Brazil spent $4 billion to build or renovate 12 stadiums in preparation for the 2014 World Cup, a move that, like the rest of the country’s soccer spending spree, generated more jeers than cheers. While a few of these stadiums will get some action during the 2016 Summer Olympics, proposals are being pushed forward to turn others into housing for the poor. There are rumors that a stadium in the Amazon city of Manaus could be turned into a prison.
But another more immediate — and obvious — idea is already in play: Use this extensive network of soccer stadiums as concert venues.
“Brazil now has a very good stadium infrastructure and this will have a positive impact on the live music business here,” says Brazilian promoter Luiz Oscar Niemeyer, who, through his company Planmusic Entertainment, has presented tours by artists including Stone Temple Pilots, The Rolling Stones, Miley Cyrus, and Rihanna in Brazil. “Secondary markets like Belo Horizonte, Porto Alegre, Fortaleza, Brasilia, Recife, Salvador and Curitiba are already being offered to international acts. Some concerts have already happened in these new stadiums in regions where big concerts didn’t take place before.”
Niemeyer cites sold-out shows by Elton John and Beyonce in Belo Horizonte and Brasilia as proof that a massive audience lies waiting in cities other than well-traveled urban centers Rio de Janeiro and Sao Paulo, with the potential to increase raise the ceiling of the already lucrative live music market in Brazil, valued at a reported $5.5 billion.
One of the top ten markets in the world for recorded music, Brazil has become a touring hotpspot for international artists, some of whom have been introduced to welcoming crowds by the Rock in Rio and Lollapalooza festivals. Tomorrowland, the Belgian electronic music festival, will be held in Brazil for the first time next May. For artists traveling from the United States and other countries, Brazil can serve as a starting point for an increasingly lucrative circuit.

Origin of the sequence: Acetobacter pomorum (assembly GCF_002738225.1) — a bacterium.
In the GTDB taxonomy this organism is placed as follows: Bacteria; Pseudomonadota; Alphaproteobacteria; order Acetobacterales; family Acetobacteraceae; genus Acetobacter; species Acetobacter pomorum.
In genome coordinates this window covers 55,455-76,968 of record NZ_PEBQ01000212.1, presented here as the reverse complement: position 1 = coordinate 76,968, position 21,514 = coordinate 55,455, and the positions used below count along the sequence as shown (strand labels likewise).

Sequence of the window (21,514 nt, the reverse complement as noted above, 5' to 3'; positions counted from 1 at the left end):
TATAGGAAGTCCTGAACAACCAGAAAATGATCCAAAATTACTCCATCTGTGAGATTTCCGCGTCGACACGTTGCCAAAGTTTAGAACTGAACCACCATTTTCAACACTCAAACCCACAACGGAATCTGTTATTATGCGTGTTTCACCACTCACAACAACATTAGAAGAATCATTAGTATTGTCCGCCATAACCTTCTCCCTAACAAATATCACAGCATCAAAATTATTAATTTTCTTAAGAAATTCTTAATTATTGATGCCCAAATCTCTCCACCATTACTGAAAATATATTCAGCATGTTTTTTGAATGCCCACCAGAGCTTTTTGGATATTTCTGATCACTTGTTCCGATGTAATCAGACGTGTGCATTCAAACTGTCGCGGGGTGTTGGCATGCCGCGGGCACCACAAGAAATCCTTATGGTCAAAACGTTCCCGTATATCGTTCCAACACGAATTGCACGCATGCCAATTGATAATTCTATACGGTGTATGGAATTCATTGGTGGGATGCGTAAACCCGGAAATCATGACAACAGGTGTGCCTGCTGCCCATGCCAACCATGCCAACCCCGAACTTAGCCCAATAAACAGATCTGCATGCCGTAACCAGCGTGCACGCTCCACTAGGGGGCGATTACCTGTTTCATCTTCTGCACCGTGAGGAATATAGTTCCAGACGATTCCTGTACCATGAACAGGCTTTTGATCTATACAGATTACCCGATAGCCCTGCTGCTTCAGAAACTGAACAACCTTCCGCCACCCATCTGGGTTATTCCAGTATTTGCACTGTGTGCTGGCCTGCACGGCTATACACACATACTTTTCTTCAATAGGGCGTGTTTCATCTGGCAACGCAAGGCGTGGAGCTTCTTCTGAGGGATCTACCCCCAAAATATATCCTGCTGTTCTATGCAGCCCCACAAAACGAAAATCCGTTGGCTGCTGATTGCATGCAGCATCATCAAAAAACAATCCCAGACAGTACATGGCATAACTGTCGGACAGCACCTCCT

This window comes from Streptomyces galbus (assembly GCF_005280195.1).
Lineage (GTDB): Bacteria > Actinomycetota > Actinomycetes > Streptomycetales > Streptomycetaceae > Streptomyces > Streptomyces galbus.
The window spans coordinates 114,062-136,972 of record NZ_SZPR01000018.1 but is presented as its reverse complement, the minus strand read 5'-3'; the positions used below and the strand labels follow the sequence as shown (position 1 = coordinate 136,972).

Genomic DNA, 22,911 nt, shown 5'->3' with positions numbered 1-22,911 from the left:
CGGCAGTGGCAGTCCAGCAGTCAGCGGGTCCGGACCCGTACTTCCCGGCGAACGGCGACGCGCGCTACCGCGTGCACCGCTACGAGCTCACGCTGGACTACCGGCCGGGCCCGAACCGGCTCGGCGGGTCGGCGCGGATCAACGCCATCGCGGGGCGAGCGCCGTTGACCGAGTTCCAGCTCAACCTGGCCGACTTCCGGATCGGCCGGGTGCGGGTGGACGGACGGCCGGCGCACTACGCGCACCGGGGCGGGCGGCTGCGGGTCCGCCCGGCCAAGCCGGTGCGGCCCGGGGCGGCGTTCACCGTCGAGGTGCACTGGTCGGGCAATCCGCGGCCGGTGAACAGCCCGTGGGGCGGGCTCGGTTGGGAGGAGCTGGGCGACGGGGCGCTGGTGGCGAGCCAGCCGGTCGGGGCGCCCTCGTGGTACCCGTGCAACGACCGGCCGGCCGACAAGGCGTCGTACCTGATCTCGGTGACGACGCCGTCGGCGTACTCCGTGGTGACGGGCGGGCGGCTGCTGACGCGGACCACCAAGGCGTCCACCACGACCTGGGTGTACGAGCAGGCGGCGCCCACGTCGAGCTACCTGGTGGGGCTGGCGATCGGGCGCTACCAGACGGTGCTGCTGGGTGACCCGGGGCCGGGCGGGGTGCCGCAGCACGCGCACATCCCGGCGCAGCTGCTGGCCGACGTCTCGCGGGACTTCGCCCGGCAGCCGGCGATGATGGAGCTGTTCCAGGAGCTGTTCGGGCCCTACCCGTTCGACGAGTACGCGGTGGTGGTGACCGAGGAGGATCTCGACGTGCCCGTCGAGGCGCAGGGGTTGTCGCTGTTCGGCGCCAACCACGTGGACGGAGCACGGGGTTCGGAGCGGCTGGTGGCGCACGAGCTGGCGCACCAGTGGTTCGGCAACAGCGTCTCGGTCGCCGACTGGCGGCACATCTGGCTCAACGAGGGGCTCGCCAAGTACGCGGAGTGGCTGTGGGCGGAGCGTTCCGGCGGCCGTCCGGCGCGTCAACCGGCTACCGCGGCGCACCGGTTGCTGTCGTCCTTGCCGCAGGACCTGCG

“Brazil is an important element in making tours viable throughout the Latin American region,” says Rock in Rio founder Roberto Medina. In 1985, when he started that festival, Medina could find no suitable venues available. He built “City of Rock,” an entertainment complex that was converted for the 2007 Pan American Games, and in 2016 will be the site of the Olympic Village. After launching successful ongoing editions in Madrid and Lisbon, the ever-more massive festival returned to Rio in 2001. An American iteration, Rock in Rio USA, is set to debut in May 2015 in Las Vegas. “The construction of the new stadiums will … definitely promote an increase in attendance for big concerts.”
The touring landscape in Brazil has changed dramatically since Medina first brought international rockers to Rio, and Medina bets it will change more with the addition of new and refurbished stadiums throughout the country with comfortable seating, VIP areas, and Teflon-coated retractable roofs. But rather than simply monuments to the power of entertainment, be it sport or music, he sees the stadiums as one more indication of the strength of the Brazilian consumer market.
“I think that there have been artist tours that were not possible to carry out here in Brazil for financial reasons,” Medina says. “Now we not only have the stadiums, we have a national market that has welcomed 30 million new consumers in the last 15 years.”